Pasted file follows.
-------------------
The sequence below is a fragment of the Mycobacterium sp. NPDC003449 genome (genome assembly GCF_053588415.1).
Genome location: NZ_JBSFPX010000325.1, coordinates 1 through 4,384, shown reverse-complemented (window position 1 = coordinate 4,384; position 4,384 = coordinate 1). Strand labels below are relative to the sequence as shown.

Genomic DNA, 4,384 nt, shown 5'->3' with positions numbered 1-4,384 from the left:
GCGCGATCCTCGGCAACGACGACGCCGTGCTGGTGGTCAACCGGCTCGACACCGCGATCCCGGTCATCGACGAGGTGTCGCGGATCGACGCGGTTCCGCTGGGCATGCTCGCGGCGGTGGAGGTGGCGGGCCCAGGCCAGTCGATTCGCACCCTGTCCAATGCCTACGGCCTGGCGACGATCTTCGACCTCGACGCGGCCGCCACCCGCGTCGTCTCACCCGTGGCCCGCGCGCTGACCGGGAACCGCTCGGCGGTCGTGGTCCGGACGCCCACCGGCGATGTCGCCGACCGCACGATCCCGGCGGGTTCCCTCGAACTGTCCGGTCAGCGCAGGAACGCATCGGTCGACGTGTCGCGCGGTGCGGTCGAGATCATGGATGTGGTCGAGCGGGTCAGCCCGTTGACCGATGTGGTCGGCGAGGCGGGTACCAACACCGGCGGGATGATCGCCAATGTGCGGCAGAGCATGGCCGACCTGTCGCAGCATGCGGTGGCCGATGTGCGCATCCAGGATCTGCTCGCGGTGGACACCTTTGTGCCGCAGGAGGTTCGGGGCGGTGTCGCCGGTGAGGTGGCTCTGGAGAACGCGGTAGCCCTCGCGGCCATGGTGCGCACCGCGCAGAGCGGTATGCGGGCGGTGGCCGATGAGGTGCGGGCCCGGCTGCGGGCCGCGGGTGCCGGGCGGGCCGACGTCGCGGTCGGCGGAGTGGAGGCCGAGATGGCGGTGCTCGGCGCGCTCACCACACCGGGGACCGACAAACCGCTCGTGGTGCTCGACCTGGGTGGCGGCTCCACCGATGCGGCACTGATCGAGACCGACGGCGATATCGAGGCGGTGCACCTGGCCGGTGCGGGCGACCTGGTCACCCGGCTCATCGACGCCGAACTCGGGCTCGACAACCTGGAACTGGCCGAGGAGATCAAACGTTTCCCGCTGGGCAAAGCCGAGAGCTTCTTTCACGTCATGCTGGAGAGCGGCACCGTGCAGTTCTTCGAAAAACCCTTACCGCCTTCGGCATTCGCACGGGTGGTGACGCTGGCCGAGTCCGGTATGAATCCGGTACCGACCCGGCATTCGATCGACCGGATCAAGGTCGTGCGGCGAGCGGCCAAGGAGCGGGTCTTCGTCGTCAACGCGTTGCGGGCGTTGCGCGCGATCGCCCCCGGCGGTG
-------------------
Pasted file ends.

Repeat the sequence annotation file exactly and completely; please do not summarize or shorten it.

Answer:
The sequence below is a fragment of the Mycobacterium sp. NPDC003449 genome (genome assembly GCF_053588415.1).
Genome location: NZ_JBSFPX010000325.1, coordinates 1 through 4,384, shown reverse-complemented (window position 1 = coordinate 4,384; position 4,384 = coordinate 1). Strand labels below are relative to the sequence as shown.

Genomic DNA, 4,384 nt, shown 5'->3' with positions numbered 1-4,384 from the left:
GCGCGATCCTCGGCAACGACGACGCCGTGCTGGTGGTCAACCGGCTCGACACCGCGATCCCGGTCATCGACGAGGTGTCGCGGATCGACGCGGTTCCGCTGGGCATGCTCGCGGCGGTGGAGGTGGCGGGCCCAGGCCAGTCGATTCGCACCCTGTCCAATGCCTACGGCCTGGCGACGATCTTCGACCTCGACGCGGCCGCCACCCGCGTCGTCTCACCCGTGGCCCGCGCGCTGACCGGGAACCGCTCGGCGGTCGTGGTCCGGACGCCCACCGGCGATGTCGCCGACCGCACGATCCCGGCGGGTTCCCTCGAACTGTCCGGTCAGCGCAGGAACGCATCGGTCGACGTGTCGCGCGGTGCGGTCGAGATCATGGATGTGGTCGAGCGGGTCAGCCCGTTGACCGATGTGGTCGGCGAGGCGGGTACCAACACCGGCGGGATGATCGCCAATGTGCGGCAGAGCATGGCCGACCTGTCGCAGCATGCGGTGGCCGATGTGCGCATCCAGGATCTGCTCGCGGTGGACACCTTTGTGCCGCAGGAGGTTCGGGGCGGTGTCGCCGGTGAGGTGGCTCTGGAGAACGCGGTAGCCCTCGCGGCCATGGTGCGCACCGCGCAGAGCGGTATGCGGGCGGTGGCCGATGAGGTGCGGGCCCGGCTGCGGGCCGCGGGTGCCGGGCGGGCCGACGTCGCGGTCGGCGGAGTGGAGGCCGAGATGGCGGTGCTCGGCGCGCTCACCACACCGGGGACCGACAAACCGCTCGTGGTGCTCGACCTGGGTGGCGGCTCCACCGATGCGGCACTGATCGAGACCGACGGCGATATCGAGGCGGTGCACCTGGCCGGTGCGGGCGACCTGGTCACCCGGCTCATCGACGCCGAACTCGGGCTCGACAACCTGGAACTGGCCGAGGAGATCAAACGTTTCCCGCTGGGCAAAGCCGAGAGCTTCTTTCACGTCATGCTGGAGAGCGGCACCGTGCAGTTCTTCGAAAAACCCTTACCGCCTTCGGCATTCGCACGGGTGGTGACGCTGGCCGAGTCCGGTATGAATCCGGTACCGACCCGGCATTCGATCGACCGGATCAAGGTCGTGCGGCGAGCGGCCAAGGAGCGGGTCTTCGTCGTCAACGCGTTGCGGGCGTTGCGCGCGATCGCCCCCGGCGGTG